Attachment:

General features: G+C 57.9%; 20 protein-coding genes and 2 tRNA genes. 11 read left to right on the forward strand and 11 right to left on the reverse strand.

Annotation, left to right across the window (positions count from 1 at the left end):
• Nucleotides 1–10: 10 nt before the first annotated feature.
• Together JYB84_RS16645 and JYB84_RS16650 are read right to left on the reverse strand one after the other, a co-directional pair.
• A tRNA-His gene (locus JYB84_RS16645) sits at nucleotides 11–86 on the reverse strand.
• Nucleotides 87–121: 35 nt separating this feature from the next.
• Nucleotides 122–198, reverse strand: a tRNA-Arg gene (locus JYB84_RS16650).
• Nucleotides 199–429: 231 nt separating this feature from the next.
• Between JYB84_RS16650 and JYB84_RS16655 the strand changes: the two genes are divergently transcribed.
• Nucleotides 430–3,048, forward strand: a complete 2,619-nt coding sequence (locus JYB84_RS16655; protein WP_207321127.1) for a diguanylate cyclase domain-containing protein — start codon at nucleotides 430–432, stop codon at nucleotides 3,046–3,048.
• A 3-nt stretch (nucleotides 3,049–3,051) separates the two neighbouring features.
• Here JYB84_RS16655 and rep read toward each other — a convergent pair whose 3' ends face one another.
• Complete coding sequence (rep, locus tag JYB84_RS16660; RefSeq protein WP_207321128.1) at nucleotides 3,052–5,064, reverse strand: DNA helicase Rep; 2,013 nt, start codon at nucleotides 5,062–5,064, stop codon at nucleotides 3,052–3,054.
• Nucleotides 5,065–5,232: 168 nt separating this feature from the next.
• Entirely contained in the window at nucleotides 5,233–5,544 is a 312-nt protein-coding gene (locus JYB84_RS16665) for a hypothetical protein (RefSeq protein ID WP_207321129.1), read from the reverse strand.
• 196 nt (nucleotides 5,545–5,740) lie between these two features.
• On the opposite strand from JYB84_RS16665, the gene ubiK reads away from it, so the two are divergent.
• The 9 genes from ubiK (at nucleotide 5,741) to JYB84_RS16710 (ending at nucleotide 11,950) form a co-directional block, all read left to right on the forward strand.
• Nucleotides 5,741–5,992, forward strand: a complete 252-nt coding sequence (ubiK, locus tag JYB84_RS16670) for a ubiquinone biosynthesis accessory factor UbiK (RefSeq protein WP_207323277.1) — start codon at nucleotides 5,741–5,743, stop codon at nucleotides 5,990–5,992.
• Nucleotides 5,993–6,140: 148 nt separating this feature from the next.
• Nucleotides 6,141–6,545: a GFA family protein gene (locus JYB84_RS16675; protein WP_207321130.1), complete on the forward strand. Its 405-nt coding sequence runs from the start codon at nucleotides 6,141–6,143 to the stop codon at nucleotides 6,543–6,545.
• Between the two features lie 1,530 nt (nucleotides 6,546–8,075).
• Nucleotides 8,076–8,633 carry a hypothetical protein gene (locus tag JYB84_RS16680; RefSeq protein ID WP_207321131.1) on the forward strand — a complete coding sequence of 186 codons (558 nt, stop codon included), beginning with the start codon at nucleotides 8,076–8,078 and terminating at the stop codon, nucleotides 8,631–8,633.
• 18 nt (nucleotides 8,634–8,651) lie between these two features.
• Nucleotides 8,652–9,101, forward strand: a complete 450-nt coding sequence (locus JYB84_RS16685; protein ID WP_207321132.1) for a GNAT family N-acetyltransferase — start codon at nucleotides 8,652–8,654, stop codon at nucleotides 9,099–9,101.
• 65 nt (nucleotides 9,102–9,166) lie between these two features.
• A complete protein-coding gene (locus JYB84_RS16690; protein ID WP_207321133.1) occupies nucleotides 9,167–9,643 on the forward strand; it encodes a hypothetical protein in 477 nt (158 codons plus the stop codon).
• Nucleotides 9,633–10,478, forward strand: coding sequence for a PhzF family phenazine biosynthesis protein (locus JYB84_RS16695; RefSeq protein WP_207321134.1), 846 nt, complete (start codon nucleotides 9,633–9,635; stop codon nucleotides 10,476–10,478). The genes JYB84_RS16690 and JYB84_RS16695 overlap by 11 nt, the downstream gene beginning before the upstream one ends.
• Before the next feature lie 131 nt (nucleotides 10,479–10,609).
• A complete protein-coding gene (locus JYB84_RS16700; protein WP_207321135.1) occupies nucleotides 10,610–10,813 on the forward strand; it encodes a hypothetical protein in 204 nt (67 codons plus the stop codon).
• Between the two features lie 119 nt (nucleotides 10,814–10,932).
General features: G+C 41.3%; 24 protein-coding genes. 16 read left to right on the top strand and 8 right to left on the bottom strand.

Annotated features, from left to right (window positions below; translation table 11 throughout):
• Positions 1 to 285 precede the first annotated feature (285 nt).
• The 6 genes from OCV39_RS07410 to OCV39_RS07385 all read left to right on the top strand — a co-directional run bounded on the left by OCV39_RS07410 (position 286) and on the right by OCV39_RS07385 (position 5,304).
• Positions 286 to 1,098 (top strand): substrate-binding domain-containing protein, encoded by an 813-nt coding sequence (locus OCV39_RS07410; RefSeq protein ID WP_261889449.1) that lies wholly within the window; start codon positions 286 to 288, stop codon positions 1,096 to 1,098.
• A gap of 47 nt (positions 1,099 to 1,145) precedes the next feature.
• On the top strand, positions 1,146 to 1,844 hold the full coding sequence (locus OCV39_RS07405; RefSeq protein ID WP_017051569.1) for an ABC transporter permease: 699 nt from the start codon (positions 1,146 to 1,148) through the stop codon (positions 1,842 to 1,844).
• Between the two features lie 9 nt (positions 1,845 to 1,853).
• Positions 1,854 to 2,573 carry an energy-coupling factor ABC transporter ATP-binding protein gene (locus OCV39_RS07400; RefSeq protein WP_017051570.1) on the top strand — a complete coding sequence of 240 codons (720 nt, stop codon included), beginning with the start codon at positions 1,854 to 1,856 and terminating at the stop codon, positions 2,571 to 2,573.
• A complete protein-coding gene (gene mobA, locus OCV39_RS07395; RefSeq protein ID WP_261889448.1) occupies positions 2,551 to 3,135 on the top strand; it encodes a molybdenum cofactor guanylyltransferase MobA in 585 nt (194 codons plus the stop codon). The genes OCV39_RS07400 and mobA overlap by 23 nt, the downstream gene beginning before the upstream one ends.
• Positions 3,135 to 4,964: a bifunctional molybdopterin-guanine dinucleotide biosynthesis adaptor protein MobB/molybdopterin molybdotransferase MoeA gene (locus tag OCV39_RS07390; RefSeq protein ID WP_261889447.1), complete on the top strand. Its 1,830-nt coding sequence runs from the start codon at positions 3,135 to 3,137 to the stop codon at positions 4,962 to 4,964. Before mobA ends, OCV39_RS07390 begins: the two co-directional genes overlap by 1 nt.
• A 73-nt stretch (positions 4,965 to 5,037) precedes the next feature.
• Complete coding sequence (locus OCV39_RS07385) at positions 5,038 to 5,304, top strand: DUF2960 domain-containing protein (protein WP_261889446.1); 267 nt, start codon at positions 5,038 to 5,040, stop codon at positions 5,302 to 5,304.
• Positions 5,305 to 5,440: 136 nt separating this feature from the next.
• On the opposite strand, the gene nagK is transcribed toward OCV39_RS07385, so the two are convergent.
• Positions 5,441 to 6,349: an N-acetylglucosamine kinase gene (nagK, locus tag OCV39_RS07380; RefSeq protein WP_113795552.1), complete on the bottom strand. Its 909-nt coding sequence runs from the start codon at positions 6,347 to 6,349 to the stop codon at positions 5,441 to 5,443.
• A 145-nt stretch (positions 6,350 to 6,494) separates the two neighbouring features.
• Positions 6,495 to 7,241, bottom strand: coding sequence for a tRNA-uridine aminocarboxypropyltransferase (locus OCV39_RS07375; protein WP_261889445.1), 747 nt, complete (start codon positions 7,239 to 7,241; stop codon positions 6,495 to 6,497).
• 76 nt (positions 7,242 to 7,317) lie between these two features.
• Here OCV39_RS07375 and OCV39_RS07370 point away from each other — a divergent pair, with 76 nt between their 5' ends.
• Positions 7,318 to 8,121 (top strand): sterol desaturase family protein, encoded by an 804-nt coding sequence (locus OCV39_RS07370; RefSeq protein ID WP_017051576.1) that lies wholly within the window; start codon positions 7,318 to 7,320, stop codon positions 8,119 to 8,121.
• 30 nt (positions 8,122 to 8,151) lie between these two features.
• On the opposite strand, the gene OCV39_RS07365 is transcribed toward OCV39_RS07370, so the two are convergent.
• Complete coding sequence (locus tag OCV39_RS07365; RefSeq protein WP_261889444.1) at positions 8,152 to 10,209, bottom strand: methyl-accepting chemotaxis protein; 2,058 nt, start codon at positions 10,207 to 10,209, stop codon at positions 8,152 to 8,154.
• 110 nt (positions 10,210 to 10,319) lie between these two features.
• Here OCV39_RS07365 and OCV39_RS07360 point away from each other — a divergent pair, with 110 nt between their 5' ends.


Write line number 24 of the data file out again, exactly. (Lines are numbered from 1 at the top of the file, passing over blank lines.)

• 18 nt (nucleotides 8,634–8,651) lie between these two features.